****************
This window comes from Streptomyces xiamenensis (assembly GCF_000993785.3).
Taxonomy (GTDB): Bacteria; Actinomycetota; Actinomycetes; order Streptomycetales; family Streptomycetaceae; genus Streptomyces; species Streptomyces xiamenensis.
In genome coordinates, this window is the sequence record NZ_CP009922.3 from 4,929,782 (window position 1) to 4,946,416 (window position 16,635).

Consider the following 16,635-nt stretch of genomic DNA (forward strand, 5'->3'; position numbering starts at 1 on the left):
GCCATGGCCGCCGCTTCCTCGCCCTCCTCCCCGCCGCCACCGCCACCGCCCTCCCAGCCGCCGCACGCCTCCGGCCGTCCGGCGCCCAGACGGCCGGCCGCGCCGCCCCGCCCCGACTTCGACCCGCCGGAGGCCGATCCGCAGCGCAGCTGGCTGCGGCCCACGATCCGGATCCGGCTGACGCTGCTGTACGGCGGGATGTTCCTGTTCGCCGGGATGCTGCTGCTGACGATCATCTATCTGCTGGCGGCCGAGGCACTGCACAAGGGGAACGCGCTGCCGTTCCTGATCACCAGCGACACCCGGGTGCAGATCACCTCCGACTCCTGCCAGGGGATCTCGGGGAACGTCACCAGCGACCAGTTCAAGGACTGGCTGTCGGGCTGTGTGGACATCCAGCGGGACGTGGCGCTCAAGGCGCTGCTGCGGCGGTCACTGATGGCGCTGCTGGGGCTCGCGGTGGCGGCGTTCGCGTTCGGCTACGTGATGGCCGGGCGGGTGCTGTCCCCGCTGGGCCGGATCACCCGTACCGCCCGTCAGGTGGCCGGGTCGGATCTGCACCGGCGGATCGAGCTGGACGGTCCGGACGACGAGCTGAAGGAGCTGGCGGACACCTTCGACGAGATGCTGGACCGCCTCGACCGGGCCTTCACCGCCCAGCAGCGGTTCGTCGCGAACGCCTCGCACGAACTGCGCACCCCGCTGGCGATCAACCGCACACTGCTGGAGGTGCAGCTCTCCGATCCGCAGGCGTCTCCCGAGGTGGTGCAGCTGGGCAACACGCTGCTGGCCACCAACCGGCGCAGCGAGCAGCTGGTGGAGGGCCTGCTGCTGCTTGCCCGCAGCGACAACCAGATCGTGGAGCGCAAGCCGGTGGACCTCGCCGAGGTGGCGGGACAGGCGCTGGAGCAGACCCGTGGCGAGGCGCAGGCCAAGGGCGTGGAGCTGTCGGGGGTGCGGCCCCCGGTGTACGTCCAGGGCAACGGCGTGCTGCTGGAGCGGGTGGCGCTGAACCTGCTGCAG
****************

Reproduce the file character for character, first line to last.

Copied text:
This window comes from Streptomyces xiamenensis (assembly GCF_000993785.3).
Taxonomy (GTDB): Bacteria; Actinomycetota; Actinomycetes; order Streptomycetales; family Streptomycetaceae; genus Streptomyces; species Streptomyces xiamenensis.
In genome coordinates, this window is the sequence record NZ_CP009922.3 from 4,929,782 (window position 1) to 4,946,416 (window position 16,635).

Consider the following 16,635-nt stretch of genomic DNA (forward strand, 5'->3'; position numbering starts at 1 on the left):
GCCATGGCCGCCGCTTCCTCGCCCTCCTCCCCGCCGCCACCGCCACCGCCCTCCCAGCCGCCGCACGCCTCCGGCCGTCCGGCGCCCAGACGGCCGGCCGCGCCGCCCCGCCCCGACTTCGACCCGCCGGAGGCCGATCCGCAGCGCAGCTGGCTGCGGCCCACGATCCGGATCCGGCTGACGCTGCTGTACGGCGGGATGTTCCTGTTCGCCGGGATGCTGCTGCTGACGATCATCTATCTGCTGGCGGCCGAGGCACTGCACAAGGGGAACGCGCTGCCGTTCCTGATCACCAGCGACACCCGGGTGCAGATCACCTCCGACTCCTGCCAGGGGATCTCGGGGAACGTCACCAGCGACCAGTTCAAGGACTGGCTGTCGGGCTGTGTGGACATCCAGCGGGACGTGGCGCTCAAGGCGCTGCTGCGGCGGTCACTGATGGCGCTGCTGGGGCTCGCGGTGGCGGCGTTCGCGTTCGGCTACGTGATGGCCGGGCGGGTGCTGTCCCCGCTGGGCCGGATCACCCGTACCGCCCGTCAGGTGGCCGGGTCGGATCTGCACCGGCGGATCGAGCTGGACGGTCCGGACGACGAGCTGAAGGAGCTGGCGGACACCTTCGACGAGATGCTGGACCGCCTCGACCGGGCCTTCACCGCCCAGCAGCGGTTCGTCGCGAACGCCTCGCACGAACTGCGCACCCCGCTGGCGATCAACCGCACACTGCTGGAGGTGCAGCTCTCCGATCCGCAGGCGTCTCCCGAGGTGGTGCAGCTGGGCAACACGCTGCTGGCCACCAACCGGCGCAGCGAGCAGCTGGTGGAGGGCCTGCTGCTGCTTGCCCGCAGCGACAACCAGATCGTGGAGCGCAAGCCGGTGGACCTCGCCGAGGTGGCGGGACAGGCGCTGGAGCAGACCCGTGGCGAGGCGCAGGCCAAGGGCGTGGAGCTGTCGGGGGTGCGGCCCCCGGTGTACGTCCAGGGCAACGGCGTGCTGCTGGAGCGGGTGGCGCTGAACCTGCTGCAG